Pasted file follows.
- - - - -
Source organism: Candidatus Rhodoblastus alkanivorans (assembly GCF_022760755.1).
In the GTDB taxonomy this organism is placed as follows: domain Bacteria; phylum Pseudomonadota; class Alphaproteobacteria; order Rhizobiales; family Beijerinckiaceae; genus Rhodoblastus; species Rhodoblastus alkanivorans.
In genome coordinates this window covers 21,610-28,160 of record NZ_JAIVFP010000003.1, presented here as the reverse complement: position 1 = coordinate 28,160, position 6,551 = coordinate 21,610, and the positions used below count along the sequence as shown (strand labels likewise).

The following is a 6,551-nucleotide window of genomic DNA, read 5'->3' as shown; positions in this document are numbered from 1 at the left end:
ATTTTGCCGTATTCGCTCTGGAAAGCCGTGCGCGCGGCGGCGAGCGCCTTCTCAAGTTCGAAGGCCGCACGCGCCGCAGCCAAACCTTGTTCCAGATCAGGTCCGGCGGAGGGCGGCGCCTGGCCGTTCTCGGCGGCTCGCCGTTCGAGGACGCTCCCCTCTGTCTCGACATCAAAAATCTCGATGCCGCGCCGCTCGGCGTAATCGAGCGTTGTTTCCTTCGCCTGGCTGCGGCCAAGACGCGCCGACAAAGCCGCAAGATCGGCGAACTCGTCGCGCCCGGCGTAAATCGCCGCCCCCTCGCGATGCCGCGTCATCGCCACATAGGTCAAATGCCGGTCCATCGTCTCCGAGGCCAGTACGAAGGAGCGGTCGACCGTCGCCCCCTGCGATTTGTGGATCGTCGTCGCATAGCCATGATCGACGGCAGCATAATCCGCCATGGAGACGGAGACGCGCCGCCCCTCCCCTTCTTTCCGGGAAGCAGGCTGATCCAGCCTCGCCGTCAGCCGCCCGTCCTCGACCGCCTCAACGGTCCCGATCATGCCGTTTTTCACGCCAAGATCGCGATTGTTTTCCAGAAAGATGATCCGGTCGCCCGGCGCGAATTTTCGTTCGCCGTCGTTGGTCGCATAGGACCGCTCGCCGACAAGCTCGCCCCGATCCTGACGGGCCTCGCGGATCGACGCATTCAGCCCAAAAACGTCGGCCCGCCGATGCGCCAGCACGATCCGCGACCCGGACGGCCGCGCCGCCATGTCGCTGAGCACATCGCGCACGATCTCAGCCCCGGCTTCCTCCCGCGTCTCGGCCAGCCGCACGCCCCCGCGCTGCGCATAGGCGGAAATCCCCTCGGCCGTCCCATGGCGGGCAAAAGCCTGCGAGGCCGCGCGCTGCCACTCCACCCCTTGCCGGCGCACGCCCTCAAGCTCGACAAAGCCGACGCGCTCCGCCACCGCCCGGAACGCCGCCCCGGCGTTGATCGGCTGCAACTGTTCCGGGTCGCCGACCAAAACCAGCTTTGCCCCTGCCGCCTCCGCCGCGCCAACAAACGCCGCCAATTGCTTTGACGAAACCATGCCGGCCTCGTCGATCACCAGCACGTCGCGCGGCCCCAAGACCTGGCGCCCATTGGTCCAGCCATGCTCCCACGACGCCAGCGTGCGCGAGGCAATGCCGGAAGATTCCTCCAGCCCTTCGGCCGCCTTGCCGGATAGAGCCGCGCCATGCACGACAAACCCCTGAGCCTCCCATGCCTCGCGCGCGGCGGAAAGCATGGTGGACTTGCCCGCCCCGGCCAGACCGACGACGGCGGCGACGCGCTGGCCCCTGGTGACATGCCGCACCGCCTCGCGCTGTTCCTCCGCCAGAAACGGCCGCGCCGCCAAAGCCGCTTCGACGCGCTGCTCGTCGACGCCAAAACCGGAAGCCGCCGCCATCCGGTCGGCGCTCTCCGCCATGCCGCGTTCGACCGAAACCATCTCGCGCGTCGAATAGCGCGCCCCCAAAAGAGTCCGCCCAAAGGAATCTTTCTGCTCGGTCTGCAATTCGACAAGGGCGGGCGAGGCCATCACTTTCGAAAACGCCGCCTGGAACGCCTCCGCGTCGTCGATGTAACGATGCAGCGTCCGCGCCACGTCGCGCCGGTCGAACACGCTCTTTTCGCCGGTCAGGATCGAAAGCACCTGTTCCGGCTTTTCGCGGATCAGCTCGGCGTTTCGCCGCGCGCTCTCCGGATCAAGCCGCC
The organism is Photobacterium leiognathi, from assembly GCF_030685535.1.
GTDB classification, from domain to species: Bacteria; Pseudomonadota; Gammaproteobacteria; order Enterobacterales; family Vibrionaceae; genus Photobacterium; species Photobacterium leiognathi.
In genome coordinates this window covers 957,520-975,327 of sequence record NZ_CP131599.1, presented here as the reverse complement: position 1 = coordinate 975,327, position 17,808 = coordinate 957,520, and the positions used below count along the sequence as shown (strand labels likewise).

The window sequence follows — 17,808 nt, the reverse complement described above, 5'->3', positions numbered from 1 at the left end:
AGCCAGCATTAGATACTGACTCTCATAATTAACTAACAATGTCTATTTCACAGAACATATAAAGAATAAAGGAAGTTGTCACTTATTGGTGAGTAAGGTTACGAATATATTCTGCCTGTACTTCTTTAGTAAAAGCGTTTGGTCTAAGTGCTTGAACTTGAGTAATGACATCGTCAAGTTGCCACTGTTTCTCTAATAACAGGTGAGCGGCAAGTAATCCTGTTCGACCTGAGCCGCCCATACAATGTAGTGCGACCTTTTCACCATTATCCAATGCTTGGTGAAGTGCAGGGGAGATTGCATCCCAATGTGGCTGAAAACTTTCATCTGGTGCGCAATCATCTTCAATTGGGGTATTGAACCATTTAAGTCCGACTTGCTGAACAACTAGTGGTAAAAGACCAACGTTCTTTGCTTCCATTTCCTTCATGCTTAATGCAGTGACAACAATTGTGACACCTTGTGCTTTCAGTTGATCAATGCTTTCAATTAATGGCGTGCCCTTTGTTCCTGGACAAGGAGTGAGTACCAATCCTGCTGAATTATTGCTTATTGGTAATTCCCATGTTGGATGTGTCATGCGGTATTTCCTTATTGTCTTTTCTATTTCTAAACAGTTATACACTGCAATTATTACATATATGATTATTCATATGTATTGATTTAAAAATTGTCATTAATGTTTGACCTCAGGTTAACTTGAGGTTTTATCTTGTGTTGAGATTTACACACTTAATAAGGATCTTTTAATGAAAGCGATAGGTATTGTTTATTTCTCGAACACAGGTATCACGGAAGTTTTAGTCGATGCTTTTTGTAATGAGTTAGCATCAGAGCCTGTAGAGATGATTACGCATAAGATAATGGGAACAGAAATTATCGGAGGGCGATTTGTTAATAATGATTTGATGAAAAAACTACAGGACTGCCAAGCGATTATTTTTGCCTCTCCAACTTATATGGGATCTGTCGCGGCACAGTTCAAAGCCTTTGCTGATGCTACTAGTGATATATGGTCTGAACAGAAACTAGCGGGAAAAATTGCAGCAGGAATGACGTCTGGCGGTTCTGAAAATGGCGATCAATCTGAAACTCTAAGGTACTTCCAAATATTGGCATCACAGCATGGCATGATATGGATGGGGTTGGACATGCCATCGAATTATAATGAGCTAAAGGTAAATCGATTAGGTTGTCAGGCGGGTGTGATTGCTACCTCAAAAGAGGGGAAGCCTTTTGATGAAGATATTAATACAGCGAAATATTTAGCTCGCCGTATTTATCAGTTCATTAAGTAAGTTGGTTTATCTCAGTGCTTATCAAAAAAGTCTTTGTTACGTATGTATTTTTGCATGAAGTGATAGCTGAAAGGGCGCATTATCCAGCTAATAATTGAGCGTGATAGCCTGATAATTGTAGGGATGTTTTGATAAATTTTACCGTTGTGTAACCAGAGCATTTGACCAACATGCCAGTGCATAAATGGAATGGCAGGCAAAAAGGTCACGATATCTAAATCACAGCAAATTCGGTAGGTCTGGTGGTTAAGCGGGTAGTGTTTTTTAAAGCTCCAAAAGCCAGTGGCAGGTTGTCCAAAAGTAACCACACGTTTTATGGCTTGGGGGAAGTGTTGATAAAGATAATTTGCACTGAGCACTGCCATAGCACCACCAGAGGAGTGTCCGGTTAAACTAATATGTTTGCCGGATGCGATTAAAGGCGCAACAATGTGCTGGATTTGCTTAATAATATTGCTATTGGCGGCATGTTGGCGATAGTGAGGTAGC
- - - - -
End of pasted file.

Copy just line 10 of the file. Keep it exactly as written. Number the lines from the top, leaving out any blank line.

AGCCAGCATTAGATACTGACTCTCATAATTAACTAACAATGTCTATTTCACAGAACATATAAAGAATAAAGGAAGTTGTCACTTATTGGTGAGTAAGGTTACGAATATATTCTGCCTGTACTTCTTTAGTAAAAGCGTTTGGTCTAAGTGCTTGAACTTGAGTAATGACATCGTCAAGTTGCCACTGTTTCTCTAATAACAGGTGAGCGGCAAGTAATCCTGTTCGACCTGAGCCGCCCATACAATGTAGTGCGACCTTTTCACCATTATCCAATGCTTGGTGAAGTGCAGGGGAGATTGCATCCCAATGTGGCTGAAAACTTTCATCTGGTGCGCAATCATCTTCAATTGGGGTATTGAACCATTTAAGTCCGACTTGCTGAACAACTAGTGGTAAAAGACCAACGTTCTTTGCTTCCATTTCCTTCATGCTTAATGCAGTGACAACAATTGTGACACCTTGTGCTTTCAGTTGATCAATGCTTTCAATTAATGGCGTGCCCTTTGTTCCTGGACAAGGAGTGAGTACCAATCCTGCTGAATTATTGCTTATTGGTAATTCCCATGTTGGATGTGTCATGCGGTATTTCCTTATTGTCTTTTCTATTTCTAAACAGTTATACACTGCAATTATTACATATATGATTATTCATATGTATTGATTTAAAAATTGTCATTAATGTTTGACCTCAGGTTAACTTGAGGTTTTATCTTGTGTTGAGATTTACACACTTAATAAGGATCTTTTAATGAAAGCGATAGGTATTGTTTATTTCTCGAACACAGGTATCACGGAAGTTTTAGTCGATGCTTTTTGTAATGAGTTAGCATCAGAGCCTGTAGAGATGATTACGCATAAGATAATGGGAACAGAAATTATCGGAGGGCGATTTGTTAATAATGATTTGATGAAAAAACTACAGGACTGCCAAGCGATTATTTTTGCCTCTCCAACTTATATGGGATCTGTCGCGGCACAGTTCAAAGCCTTTGCTGATGCTACTAGTGATATATGGTCTGAACAGAAACTAGCGGGAAAAATTGCAGCAGGAATGACGTCTGGCGGTTCTGAAAATGGCGATCAATCTGAAACTCTAAGGTACTTCCAAATATTGGCATCACAGCATGGCATGATATGGATGGGGTTGGACATGCCATCGAATTATAATGAGCTAAAGGTAAATCGATTAGGTTGTCAGGCGGGTGTGATTGCTACCTCAAAAGAGGGGAAGCCTTTTGATGAAGATATTAATACAGCGAAATATTTAGCTCGCCGTATTTATCAGTTCATTAAGTAAGTTGGTTTATCTCAGTGCTTATCAAAAAAGTCTTTGTTACGTATGTATTTTTGCATGAAGTGATAGCTGAAAGGGCGCATTATCCAGCTAATAATTGAGCGTGATAGCCTGATAATTGTAGGGATGTTTTGATAAATTTTACCGTTGTGTAACCAGAGCATTTGACCAACATGCCAGTGCATAAATGGAATGGCAGGCAAAAAGGTCACGATATCTAAATCACAGCAAATTCGGTAGGTCTGGTGGTTAAGCGGGTAGTGTTTTTTAAAGCTCCAAAAGCCAGTGGCAGGTTGTCCAAAAGTAACCACACGTTTTATGGCTTGGGGGAAGTGTTGATAAAGATAATTTGCACTGAGCACTGCCATAGCACCACCAGAGGAGTGTCCGGTTAAACTAATATGTTTGCCGGATGCGATTAAAGGCGCAACAATGTGCTGGATTTGCTTAATAATATTGCTATTGGCGGCATGTTGGCGATAGTGAGGTAGC